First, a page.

Making use abroad clear: Halifax Clarity credit card
HOW times have changed. When we last updated this review, the strong pound meant that British travellers were getting better value when they spent abroad, however they chose to do it.
However, with sterling taking a hammering, and the currency roller coaster expected to continue for a little while, it's now more important than ever to make our money go as far as possible when abroad - and that means doing our best to avoid unnecessary fees.
Despite continued action from consumer groups, these fees - imposed on buying foreign currency, making purchases, or taking cash out at the ATM (whenever we try to get money in a foreign currency, basically) - can easily eat even further into our diminished spending power.
Clarity on use abroad?
Special "use abroad" credit cards promise to circumvent those fees; the Halifax Clarity credit card has led that market for some time.
The Clarity card was launched in October 2010 as a no nonsense product offering one simple interest rate, no "confusing" introductory offers, and as few fees as possible.
Most relevantly here, the card doesn't charge fees or commission on foreign currency transactions.
Most credit cards charge commission on foreign purchases in the form of a fee of up to 3% on each transaction carried out using a foreign currency.
A £50 purchase would cost an additional £1.50; three purchases of £100, £75 and £30 would incur a total fee of £6.15.
With a 0% fee, any transactions made abroad will cost no more than the price on the label as long as the balance is repaid in full.
Currency is converted at the MasterCard rate, which can be checked here.
Also absent is the fee most card providers charge cardholders at the ATM.
Usually credit card users pay a fee to withdraw cash, in whatever currency, ranging from flat fees of at least £2 up to 3% of the amount withdrawn - and are then charged interest on top of that, often at a different rate from that charged on purchases, from the moment the cash comes out of the machine.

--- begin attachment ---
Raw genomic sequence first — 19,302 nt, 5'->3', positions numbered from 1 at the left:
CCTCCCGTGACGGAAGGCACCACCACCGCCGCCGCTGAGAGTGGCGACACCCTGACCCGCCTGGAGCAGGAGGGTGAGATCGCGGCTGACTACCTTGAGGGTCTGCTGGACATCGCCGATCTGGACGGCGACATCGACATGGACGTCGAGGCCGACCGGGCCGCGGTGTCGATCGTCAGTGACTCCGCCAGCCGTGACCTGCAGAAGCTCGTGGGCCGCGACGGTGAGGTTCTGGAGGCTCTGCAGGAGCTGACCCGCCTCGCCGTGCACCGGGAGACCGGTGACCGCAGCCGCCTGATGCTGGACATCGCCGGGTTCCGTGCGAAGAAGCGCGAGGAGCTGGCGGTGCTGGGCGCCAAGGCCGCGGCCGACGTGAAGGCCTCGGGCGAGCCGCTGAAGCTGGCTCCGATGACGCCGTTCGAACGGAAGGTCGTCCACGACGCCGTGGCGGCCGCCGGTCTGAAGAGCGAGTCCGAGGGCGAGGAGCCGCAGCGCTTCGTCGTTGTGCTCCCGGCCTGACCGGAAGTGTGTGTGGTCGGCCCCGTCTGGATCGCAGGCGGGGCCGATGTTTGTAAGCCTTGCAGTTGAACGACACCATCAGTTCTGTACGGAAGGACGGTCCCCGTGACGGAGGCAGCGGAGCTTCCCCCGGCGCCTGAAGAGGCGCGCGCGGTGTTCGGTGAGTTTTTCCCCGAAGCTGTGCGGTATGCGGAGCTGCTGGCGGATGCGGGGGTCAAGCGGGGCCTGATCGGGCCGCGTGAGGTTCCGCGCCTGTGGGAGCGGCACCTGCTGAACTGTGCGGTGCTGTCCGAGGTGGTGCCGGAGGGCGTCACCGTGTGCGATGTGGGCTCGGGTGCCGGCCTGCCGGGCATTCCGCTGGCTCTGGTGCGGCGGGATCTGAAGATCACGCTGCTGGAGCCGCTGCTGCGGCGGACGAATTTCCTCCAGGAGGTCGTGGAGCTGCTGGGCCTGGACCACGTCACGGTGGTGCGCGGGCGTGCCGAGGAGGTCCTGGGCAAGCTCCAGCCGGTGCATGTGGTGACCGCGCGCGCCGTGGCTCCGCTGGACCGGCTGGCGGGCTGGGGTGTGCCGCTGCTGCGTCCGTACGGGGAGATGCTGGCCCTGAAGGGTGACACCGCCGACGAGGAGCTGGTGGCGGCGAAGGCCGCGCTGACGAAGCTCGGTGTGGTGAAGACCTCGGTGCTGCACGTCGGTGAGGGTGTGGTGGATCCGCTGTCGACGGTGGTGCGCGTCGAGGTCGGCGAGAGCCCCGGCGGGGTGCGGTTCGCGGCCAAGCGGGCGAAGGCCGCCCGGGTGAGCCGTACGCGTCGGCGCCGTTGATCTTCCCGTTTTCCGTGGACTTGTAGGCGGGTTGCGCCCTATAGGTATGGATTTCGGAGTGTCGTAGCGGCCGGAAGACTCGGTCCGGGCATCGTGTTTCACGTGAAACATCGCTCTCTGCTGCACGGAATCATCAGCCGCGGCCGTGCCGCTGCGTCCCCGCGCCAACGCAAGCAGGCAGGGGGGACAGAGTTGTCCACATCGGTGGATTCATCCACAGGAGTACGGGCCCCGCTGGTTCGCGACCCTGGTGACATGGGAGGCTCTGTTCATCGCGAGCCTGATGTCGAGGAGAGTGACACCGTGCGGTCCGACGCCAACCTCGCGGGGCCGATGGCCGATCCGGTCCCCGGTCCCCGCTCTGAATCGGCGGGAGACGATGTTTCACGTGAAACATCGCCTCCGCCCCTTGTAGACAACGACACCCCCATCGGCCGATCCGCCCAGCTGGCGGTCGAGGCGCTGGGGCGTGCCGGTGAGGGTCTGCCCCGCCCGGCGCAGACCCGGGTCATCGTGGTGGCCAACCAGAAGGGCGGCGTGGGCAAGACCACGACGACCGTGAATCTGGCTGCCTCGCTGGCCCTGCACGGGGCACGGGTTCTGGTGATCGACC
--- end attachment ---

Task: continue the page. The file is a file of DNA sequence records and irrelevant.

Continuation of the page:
However, Halifax don't charge this fee at all, and the interest rate for these types of transactions - technically known as a cash advance transactions - is the same as it is for purchases - which makes it unusually low.
It was once possible to "preload" some credit cards by paying more than the outstanding balance on the card, then using that positive balance for fee-free cash transactions. But this loophole was closed in 2010, shortly after the Clarity's launch.
As a result, the Clarity card is one of the cheapest options for credit card purchases and cash withdrawals abroad, although there may be one or two specialist debit cards that are even cheaper.
That said, "fewer fees" is not the same as "no fees". Late or declined payments, making no monthly repayment and exceeding the credit limit are all subject to a standard £12 fee per incidence.
Low interest rates
At the time of writing, the Halifax Clarity has the same interest rate for purchases, balance transfers and cash advances of 18.9% APR representative (variable).
It's worth noting that only 51% of credit card applicants will be offered that representative APR; Halifax will offer other applicants 21.9% APR (variable) or 25.9% APR (variable) depending on their circumstances and credit history.
Even their lowest APR isn't quite as good as it perhaps could be; at the time of this update there are three cards offering lower rates.
|0% use abroad card||Representative APR (variable)|
|Saga Platinum Visa||11.9% APR (cost of credit)|
|Nationwide Select Visa||15.9% APR (cost of credit)|
|Post Office Platinum Mastercard||17.8% APR (cost of credit)|
Note, though, that none of these cards offers a fee free cash advance facility. That's partly why in various personal finance awards, from year to year, the Clarity keeps coming out on top.
Once upon a time some Halifax Clarity credit cardholders could also get cash back of up to £5 a month on purchases - and unusually that perk wasn't limited to spending in the UK.
Cardholders with a Halifax reward current account, reviewed here, were entitled to a "bonus" £5 a month if they used their credit card for at least £300 of purchases in a monthly billing period, the equivalent of about 1.6% cashback.
But cash back on credit cards is a disappearing perk - and Halifax have not been immune to this trend. All mention of that benefit had vanished by summer 2015.
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